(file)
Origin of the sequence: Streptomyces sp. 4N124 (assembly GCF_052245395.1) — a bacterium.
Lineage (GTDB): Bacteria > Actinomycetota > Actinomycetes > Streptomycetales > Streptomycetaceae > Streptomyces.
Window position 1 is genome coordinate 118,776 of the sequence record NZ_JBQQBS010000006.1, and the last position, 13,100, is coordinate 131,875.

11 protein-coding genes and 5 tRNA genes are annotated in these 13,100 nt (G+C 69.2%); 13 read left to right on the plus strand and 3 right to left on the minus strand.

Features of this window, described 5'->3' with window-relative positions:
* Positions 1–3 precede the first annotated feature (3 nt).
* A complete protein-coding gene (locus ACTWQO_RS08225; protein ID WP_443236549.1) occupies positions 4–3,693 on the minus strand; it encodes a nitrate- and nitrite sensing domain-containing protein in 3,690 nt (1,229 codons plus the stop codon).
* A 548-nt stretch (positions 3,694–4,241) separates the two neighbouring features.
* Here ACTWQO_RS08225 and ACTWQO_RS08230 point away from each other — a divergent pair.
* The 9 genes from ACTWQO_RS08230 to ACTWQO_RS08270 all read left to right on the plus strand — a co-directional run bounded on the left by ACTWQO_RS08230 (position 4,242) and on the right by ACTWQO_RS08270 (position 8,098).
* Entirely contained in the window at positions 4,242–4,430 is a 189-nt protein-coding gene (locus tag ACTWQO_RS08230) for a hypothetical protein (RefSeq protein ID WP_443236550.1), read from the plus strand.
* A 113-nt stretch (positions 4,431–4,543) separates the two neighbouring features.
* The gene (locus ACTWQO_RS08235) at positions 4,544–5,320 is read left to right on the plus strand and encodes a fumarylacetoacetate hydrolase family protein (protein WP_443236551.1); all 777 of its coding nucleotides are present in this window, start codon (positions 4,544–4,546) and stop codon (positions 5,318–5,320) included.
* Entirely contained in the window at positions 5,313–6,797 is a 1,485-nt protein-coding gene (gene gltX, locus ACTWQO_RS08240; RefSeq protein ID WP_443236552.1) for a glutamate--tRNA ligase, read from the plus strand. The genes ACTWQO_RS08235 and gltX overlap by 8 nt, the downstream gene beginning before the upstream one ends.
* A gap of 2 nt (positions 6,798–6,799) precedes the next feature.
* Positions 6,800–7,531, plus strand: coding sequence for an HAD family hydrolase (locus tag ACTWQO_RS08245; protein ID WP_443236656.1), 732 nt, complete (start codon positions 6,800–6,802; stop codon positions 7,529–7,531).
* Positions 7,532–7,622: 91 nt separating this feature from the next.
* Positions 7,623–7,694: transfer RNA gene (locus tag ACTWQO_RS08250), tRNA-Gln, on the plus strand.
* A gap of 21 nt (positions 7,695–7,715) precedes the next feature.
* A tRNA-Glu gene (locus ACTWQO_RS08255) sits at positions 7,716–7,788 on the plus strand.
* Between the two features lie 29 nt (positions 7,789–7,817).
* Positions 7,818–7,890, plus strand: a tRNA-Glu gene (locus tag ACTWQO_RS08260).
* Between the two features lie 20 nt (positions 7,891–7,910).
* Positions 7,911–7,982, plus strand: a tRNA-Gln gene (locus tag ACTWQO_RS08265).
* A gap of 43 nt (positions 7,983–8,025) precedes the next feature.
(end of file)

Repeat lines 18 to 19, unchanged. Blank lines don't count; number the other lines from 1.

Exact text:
* Positions 7,623–7,694: transfer RNA gene (locus tag ACTWQO_RS08250), tRNA-Gln, on the plus strand.
* A gap of 21 nt (positions 7,695–7,715) precedes the next feature.